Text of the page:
Chancellor Folt generally sees herself as a consensus builder; in a 2015 interview with the Daily Tar Heel, the UNC-Chapel Hill student newspaper, she writes, “I like to work with people, and I think there is always a problem when you start off with the largest voice in the room stating their opinion.” Folt told the Tar Heel, “You create what is a polarizing conversation—it’s either ‘you’re with me or against me,’ and I’m never going to lead with a ‘with me or against me’ posture.”
Many individuals have taken issue with Folt’s neutral stance, but issues with Folt are nothing new. Even before the Silent Sam controversy began, Chancellor Folt’s consensus-building was brought into question. According to the Chronicle of Higher Education, John McGowan, an English professor who sat on the committee that selected Folt, stated, “We were naïve in thinking that someone who wanted to please all sides was going to be helpful in the current political climate in North Carolina.” But unlike Smith, McGowan believes that Folt is taking the right step in the right direction with her letter to the university. On campus, McGowan, said, Folt’s letter was seen as a statement from her saying, “I will not preside over the reinstatement of that statue on the pedestal. If someone forces that statue back on the pedestal, I will quit as chancellor.”
Edwin B. Fisher, a professor of human behavior at UNC, said, “I know Chancellor Folt is working as hard as she can for the benefit of the university as she sees it, but I think the long-term benefit of the university will be better served by saying there are some things we don’t bend on. If that means people get fired, and our budget next year takes a pounding, that short-term harm might be worthwhile.”
Tensions on campus remain, as shown by a clash between Defend UNC Group and the New Confederate States of America that took place on September 9th on the UNC campus, leading to the arrests of eight people, adding to the list of more than a dozen individuals arrested in the connection with the toppling of Silent Sam and other protests. (Eleven of them had their trial dates postponed yesterday.) The incident escalated when the campus police escorted the New Confederate States of America members off campus, prompting the anti-Silent Sam demonstrators to turn on them for “protecting a group that represented hate,” as Janine Bowen of WRAL describes it.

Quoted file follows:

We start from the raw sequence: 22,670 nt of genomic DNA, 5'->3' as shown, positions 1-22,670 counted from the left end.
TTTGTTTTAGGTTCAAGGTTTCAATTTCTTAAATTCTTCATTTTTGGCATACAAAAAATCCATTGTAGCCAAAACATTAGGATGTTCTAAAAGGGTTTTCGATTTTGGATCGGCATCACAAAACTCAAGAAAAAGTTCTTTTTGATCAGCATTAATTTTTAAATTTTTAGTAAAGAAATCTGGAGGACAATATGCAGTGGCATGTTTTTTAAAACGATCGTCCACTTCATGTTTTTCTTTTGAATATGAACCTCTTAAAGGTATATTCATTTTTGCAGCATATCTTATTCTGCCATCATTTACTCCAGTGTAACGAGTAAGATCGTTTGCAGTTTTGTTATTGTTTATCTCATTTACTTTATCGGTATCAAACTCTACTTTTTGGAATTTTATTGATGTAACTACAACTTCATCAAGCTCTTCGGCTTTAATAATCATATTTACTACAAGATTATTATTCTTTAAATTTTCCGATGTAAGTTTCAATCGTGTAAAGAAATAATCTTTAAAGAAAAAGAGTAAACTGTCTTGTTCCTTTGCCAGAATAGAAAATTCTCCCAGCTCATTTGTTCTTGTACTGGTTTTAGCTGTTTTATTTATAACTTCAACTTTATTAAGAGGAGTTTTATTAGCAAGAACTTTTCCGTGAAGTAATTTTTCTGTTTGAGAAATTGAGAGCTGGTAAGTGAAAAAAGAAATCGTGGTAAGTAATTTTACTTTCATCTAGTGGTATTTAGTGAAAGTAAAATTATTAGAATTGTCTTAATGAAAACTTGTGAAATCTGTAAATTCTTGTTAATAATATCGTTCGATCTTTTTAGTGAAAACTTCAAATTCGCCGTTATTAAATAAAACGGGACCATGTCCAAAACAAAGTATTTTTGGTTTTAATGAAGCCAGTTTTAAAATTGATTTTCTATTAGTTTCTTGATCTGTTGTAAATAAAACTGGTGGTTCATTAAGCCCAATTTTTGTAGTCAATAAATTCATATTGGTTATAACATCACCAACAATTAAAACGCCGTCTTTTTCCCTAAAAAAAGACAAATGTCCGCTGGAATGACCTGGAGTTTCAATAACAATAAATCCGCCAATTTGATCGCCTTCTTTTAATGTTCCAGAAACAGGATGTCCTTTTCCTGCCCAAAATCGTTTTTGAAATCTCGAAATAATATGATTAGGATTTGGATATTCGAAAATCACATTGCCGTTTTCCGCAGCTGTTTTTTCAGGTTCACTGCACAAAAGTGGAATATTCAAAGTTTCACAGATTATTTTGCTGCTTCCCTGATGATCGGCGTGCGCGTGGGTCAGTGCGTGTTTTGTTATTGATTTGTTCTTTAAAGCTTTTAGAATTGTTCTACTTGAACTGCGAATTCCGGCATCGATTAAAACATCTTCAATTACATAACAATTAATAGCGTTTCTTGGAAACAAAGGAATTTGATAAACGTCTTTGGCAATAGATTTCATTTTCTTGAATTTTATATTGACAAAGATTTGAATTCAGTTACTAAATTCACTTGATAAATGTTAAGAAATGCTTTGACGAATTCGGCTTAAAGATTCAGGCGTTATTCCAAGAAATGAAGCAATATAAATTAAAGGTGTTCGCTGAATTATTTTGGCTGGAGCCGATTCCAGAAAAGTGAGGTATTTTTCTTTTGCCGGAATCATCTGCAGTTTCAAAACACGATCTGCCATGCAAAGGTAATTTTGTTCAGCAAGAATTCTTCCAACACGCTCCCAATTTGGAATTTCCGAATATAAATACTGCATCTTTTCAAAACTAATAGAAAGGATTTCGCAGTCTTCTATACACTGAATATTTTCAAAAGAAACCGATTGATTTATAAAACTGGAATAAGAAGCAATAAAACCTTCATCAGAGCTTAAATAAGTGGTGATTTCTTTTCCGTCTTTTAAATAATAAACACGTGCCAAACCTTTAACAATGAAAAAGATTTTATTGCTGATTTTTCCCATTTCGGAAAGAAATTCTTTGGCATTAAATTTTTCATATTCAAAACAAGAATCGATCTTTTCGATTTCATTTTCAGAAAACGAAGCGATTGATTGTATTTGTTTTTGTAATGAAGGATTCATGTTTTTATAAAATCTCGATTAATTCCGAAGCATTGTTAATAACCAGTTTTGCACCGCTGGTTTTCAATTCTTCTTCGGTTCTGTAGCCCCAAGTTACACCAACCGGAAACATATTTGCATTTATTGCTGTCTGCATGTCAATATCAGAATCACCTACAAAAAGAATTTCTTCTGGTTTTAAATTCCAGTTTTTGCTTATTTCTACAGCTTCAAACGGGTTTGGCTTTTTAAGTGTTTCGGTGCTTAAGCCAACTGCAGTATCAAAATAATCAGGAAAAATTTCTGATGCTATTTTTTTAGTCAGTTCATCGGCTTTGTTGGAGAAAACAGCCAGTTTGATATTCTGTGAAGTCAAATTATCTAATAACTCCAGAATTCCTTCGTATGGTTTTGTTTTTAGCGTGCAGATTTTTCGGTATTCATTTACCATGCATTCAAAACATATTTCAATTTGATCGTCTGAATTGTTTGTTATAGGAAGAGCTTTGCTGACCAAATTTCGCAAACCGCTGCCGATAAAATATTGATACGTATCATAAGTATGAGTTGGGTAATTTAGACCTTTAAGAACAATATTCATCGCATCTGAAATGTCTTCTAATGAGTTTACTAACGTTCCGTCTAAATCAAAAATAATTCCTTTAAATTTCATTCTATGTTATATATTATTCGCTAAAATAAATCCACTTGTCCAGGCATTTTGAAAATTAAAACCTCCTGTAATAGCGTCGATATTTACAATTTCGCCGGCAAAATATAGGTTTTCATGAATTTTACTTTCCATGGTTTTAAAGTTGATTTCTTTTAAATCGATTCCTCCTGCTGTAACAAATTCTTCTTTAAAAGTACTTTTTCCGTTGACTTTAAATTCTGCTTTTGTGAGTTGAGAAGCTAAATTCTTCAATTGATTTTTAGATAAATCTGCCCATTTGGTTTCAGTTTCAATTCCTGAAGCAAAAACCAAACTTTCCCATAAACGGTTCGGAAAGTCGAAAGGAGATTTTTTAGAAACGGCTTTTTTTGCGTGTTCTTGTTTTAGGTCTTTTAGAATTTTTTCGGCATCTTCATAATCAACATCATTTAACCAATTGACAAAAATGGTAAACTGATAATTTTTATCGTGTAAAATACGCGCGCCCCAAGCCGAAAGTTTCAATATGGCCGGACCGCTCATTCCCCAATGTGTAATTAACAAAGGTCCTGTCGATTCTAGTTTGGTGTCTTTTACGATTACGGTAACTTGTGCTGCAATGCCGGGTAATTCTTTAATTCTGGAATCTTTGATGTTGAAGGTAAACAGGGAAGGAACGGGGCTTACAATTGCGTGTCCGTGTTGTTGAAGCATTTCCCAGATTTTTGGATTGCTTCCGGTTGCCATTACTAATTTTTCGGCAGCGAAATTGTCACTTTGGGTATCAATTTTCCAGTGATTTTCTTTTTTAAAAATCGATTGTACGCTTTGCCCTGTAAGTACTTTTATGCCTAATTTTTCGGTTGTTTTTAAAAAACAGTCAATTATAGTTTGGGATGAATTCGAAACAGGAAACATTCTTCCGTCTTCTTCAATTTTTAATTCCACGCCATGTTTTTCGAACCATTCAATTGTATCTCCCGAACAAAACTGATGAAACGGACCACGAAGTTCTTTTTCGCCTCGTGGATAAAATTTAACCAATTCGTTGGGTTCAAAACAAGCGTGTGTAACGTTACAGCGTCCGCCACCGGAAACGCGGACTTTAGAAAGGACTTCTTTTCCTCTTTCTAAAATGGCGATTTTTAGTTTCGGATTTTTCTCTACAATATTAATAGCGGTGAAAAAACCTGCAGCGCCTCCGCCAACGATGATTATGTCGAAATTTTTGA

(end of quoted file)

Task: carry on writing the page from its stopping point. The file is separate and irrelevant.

In her letter, Chancellor Folt says reconciliation needs to take place in order for the community to move forward. “Reconciliation of our past and our present requires us to reach deep into our hearts and across the state to the people we serve.” But can that reconciliation take place between a UNC community that wants to do away with the statue and residents of the state who don’t? The academic community is petitioning her to take more of a forceful stand against the return of the statue—41 department heads and 400 faculty members. Their position clashes with the board members and state legislators who control the support, both financial and physical, of the university. Sixty black faculty members signed a letter, and 400 faculty members supported it, stating that the campus had no place for the statue: “To reinstall the Confederate monument to any location on UNC’s campus is to herald for the nation and for the world that UNC is not a welcoming place for black people.”
The numbers show that African Americans are still a minority at UNC, and a sign of true welcome may lie in part—or at least symbolically—in the fate of Silent Sam. According to the Office of Institutional Research and Assessment, there are currently 1,466 total employees and 2,340 students who are African Americans, compared to 8,051 total employees and 18,352 students who are white. Their minority status is seen in the lack of concern for their emotional and physical health if Silent Sam were to remain on campus. It is reflected in the outrage at the thought of removing Silent Sam from campus. It is seen in the lack of comments and feedback from African Americans in news articles about Silent Sam. It is seen in the desire to keep Silent Sam on campus and add to the subtle, but present, racial hostility on UNC campus. It is clear in the quintessential leadership decision that must be made.
Will African Americans ever truly be welcome on the campus of the oldest public research university? Will Chancellor Folt continue to lean in and highlight the importance of this decision by suspending her own consensus-building ways in favor of actually equalizing voice in an unequal environment? Will reconciliation ever really take place? We will find out on November 15th.—Diandria Barber